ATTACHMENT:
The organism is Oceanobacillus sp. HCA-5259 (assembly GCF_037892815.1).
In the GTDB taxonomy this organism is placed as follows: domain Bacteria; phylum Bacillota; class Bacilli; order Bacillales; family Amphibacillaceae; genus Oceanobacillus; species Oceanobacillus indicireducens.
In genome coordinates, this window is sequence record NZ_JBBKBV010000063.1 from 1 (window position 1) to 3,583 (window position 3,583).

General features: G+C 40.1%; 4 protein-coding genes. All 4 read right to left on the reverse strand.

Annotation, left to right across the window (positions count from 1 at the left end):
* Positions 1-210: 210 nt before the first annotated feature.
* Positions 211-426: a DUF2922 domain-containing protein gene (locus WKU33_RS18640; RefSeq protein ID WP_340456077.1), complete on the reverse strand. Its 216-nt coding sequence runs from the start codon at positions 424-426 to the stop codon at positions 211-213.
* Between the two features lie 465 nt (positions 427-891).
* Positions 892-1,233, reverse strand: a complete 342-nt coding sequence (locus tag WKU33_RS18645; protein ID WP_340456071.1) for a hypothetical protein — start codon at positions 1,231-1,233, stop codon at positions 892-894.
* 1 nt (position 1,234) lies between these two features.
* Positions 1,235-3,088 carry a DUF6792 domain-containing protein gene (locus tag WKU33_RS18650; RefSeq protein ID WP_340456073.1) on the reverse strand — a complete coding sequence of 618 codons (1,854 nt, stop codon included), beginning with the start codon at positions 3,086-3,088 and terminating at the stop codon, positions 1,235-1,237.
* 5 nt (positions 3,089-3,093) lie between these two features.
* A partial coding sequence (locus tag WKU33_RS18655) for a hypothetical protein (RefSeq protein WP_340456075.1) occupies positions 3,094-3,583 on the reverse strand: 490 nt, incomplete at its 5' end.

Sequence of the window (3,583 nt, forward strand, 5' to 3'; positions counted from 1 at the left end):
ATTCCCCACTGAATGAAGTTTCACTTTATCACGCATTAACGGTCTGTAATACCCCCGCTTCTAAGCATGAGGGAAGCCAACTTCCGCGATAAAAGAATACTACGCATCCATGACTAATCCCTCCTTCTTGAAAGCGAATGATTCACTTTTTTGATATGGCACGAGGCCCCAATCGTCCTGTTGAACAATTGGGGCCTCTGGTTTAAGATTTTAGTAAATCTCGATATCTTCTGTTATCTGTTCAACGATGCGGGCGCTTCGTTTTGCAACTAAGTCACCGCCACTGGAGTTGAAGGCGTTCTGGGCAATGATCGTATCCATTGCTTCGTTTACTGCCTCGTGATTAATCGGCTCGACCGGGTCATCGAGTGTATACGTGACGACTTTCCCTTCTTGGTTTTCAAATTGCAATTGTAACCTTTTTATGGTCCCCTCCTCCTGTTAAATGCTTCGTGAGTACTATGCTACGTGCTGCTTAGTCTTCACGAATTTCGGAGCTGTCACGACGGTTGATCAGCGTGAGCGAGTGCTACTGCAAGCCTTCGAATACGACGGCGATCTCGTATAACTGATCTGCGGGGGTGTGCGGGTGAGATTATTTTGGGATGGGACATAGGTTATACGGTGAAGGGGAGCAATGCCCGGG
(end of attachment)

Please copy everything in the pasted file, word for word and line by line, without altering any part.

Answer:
The organism is Oceanobacillus sp. HCA-5259 (assembly GCF_037892815.1).
In the GTDB taxonomy this organism is placed as follows: domain Bacteria; phylum Bacillota; class Bacilli; order Bacillales; family Amphibacillaceae; genus Oceanobacillus; species Oceanobacillus indicireducens.
In genome coordinates, this window is sequence record NZ_JBBKBV010000063.1 from 1 (window position 1) to 3,583 (window position 3,583).

General features: G+C 40.1%; 4 protein-coding genes. All 4 read right to left on the reverse strand.

Annotation, left to right across the window (positions count from 1 at the left end):
* Positions 1-210: 210 nt before the first annotated feature.
* Positions 211-426: a DUF2922 domain-containing protein gene (locus WKU33_RS18640; RefSeq protein ID WP_340456077.1), complete on the reverse strand. Its 216-nt coding sequence runs from the start codon at positions 424-426 to the stop codon at positions 211-213.
* Between the two features lie 465 nt (positions 427-891).
* Positions 892-1,233, reverse strand: a complete 342-nt coding sequence (locus tag WKU33_RS18645; protein ID WP_340456071.1) for a hypothetical protein — start codon at positions 1,231-1,233, stop codon at positions 892-894.
* 1 nt (position 1,234) lies between these two features.
* Positions 1,235-3,088 carry a DUF6792 domain-containing protein gene (locus tag WKU33_RS18650; RefSeq protein ID WP_340456073.1) on the reverse strand — a complete coding sequence of 618 codons (1,854 nt, stop codon included), beginning with the start codon at positions 3,086-3,088 and terminating at the stop codon, positions 1,235-1,237.
* 5 nt (positions 3,089-3,093) lie between these two features.
* A partial coding sequence (locus tag WKU33_RS18655) for a hypothetical protein (RefSeq protein WP_340456075.1) occupies positions 3,094-3,583 on the reverse strand: 490 nt, incomplete at its 5' end.

Sequence of the window (3,583 nt, forward strand, 5' to 3'; positions counted from 1 at the left end):
ATTCCCCACTGAATGAAGTTTCACTTTATCACGCATTAACGGTCTGTAATACCCCCGCTTCTAAGCATGAGGGAAGCCAACTTCCGCGATAAAAGAATACTACGCATCCATGACTAATCCCTCCTTCTTGAAAGCGAATGATTCACTTTTTTGATATGGCACGAGGCCCCAATCGTCCTGTTGAACAATTGGGGCCTCTGGTTTAAGATTTTAGTAAATCTCGATATCTTCTGTTATCTGTTCAACGATGCGGGCGCTTCGTTTTGCAACTAAGTCACCGCCACTGGAGTTGAAGGCGTTCTGGGCAATGATCGTATCCATTGCTTCGTTTACTGCCTCGTGATTAATCGGCTCGACCGGGTCATCGAGTGTATACGTGACGACTTTCCCTTCTTGGTTTTCAAATTGCAATTGTAACCTTTTTATGGTCCCCTCCTCCTGTTAAATGCTTCGTGAGTACTATGCTACGTGCTGCTTAGTCTTCACGAATTTCGGAGCTGTCACGACGGTTGATCAGCGTGAGCGAGTGCTACTGCAAGCCTTCGAATACGACGGCGATCTCGTATAACTGATCTGCGGGGGTGTGCGGGTGAGATTATTTTGGGATGGGACATAGGTTATACGGTGAAGGGGAGCAATGCCCGGG